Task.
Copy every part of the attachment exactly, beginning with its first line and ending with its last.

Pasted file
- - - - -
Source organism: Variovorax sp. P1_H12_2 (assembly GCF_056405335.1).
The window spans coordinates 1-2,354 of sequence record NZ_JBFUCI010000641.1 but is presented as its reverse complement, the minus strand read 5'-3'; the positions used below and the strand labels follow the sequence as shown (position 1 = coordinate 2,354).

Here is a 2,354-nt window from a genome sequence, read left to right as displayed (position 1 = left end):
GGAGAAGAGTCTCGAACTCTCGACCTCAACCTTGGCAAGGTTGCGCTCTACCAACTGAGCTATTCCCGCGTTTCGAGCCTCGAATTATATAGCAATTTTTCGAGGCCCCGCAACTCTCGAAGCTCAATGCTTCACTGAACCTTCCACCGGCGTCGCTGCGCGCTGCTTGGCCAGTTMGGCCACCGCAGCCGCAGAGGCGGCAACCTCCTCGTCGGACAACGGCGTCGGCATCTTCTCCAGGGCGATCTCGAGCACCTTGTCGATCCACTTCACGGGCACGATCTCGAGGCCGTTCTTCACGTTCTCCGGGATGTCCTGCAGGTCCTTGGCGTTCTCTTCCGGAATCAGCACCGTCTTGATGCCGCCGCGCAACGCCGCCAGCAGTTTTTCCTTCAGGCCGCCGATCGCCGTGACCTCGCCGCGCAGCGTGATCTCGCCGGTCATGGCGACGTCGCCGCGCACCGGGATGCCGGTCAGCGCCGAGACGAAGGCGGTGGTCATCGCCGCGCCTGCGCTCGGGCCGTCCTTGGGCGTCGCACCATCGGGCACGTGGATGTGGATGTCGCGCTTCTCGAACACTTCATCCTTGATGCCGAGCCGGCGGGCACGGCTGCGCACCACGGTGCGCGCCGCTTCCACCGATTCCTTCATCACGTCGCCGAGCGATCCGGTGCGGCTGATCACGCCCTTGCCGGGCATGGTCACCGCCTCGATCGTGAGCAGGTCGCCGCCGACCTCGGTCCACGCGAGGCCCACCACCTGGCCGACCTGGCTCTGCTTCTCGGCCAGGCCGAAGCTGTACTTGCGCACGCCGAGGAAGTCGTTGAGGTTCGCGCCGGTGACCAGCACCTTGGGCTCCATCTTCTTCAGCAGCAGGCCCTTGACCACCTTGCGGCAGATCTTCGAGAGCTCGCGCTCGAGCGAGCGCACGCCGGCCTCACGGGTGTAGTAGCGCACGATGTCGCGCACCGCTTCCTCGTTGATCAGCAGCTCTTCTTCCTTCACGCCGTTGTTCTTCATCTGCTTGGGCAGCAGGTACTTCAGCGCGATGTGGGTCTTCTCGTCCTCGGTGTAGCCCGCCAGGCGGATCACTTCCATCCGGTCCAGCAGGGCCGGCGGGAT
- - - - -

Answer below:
Source organism: Variovorax sp. P1_H12_2 (assembly GCF_056405335.1).
The window spans coordinates 1-2,354 of sequence record NZ_JBFUCI010000641.1 but is presented as its reverse complement, the minus strand read 5'-3'; the positions used below and the strand labels follow the sequence as shown (position 1 = coordinate 2,354).

Here is a 2,354-nt window from a genome sequence, read left to right as displayed (position 1 = left end):
GGAGAAGAGTCTCGAACTCTCGACCTCAACCTTGGCAAGGTTGCGCTCTACCAACTGAGCTATTCCCGCGTTTCGAGCCTCGAATTATATAGCAATTTTTCGAGGCCCCGCAACTCTCGAAGCTCAATGCTTCACTGAACCTTCCACCGGCGTCGCTGCGCGCTGCTTGGCCAGTTMGGCCACCGCAGCCGCAGAGGCGGCAACCTCCTCGTCGGACAACGGCGTCGGCATCTTCTCCAGGGCGATCTCGAGCACCTTGTCGATCCACTTCACGGGCACGATCTCGAGGCCGTTCTTCACGTTCTCCGGGATGTCCTGCAGGTCCTTGGCGTTCTCTTCCGGAATCAGCACCGTCTTGATGCCGCCGCGCAACGCCGCCAGCAGTTTTTCCTTCAGGCCGCCGATCGCCGTGACCTCGCCGCGCAGCGTGATCTCGCCGGTCATGGCGACGTCGCCGCGCACCGGGATGCCGGTCAGCGCCGAGACGAAGGCGGTGGTCATCGCCGCGCCTGCGCTCGGGCCGTCCTTGGGCGTCGCACCATCGGGCACGTGGATGTGGATGTCGCGCTTCTCGAACACTTCATCCTTGATGCCGAGCCGGCGGGCACGGCTGCGCACCACGGTGCGCGCCGCTTCCACCGATTCCTTCATCACGTCGCCGAGCGATCCGGTGCGGCTGATCACGCCCTTGCCGGGCATGGTCACCGCCTCGATCGTGAGCAGGTCGCCGCCGACCTCGGTCCACGCGAGGCCCACCACCTGGCCGACCTGGCTCTGCTTCTCGGCCAGGCCGAAGCTGTACTTGCGCACGCCGAGGAAGTCGTTGAGGTTCGCGCCGGTGACCAGCACCTTGGGCTCCATCTTCTTCAGCAGCAGGCCCTTGACCACCTTGCGGCAGATCTTCGAGAGCTCGCGCTCGAGCGAGCGCACGCCGGCCTCACGGGTGTAGTAGCGCACGATGTCGCGCACCGCTTCCTCGTTGATCAGCAGCTCTTCTTCCTTCACGCCGTTGTTCTTCATCTGCTTGGGCAGCAGGTACTTCAGCGCGATGTGGGTCTTCTCGTCCTCGGTGTAGCCCGCCAGGCGGATCACTTCCATCCGGTCCAGCAGGGCCGGCGGGAT